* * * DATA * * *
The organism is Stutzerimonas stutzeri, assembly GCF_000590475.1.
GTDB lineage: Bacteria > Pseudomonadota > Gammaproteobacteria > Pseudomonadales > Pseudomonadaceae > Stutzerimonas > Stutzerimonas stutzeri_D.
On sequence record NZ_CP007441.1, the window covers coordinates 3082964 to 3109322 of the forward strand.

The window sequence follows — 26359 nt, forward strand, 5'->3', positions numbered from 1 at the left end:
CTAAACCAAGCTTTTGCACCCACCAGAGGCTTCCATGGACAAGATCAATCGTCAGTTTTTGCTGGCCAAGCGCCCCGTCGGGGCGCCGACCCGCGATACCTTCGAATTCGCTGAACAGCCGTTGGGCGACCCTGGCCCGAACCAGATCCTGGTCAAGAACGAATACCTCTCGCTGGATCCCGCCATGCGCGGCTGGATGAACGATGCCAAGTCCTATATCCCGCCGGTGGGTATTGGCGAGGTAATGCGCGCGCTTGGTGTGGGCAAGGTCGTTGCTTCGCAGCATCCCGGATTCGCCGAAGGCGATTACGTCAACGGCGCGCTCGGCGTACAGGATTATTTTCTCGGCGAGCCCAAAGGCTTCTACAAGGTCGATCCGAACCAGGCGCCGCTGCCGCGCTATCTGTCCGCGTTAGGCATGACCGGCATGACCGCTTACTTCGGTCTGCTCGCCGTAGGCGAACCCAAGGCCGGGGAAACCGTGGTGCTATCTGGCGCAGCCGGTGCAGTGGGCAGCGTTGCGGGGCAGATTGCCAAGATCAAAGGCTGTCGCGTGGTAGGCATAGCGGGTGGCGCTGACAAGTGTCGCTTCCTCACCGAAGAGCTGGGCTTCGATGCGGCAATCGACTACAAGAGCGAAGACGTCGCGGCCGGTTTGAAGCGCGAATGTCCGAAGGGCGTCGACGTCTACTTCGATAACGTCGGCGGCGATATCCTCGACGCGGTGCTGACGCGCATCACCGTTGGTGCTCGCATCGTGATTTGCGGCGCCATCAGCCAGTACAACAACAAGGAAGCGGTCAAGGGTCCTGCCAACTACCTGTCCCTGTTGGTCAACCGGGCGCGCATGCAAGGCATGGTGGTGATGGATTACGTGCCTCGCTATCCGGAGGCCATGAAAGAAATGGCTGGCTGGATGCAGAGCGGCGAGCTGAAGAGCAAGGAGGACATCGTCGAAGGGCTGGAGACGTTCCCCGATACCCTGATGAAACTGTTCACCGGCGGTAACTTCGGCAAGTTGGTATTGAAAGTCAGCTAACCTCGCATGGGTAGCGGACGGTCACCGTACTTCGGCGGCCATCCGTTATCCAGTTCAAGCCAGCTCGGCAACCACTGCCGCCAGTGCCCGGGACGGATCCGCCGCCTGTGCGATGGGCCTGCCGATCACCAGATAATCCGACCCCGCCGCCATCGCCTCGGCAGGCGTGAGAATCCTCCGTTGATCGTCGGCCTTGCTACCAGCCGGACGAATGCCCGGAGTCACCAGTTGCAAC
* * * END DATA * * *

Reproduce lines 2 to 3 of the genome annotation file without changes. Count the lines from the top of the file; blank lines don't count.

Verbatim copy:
GTDB lineage: Bacteria > Pseudomonadota > Gammaproteobacteria > Pseudomonadales > Pseudomonadaceae > Stutzerimonas > Stutzerimonas stutzeri_D.
On sequence record NZ_CP007441.1, the window covers coordinates 3082964 to 3109322 of the forward strand.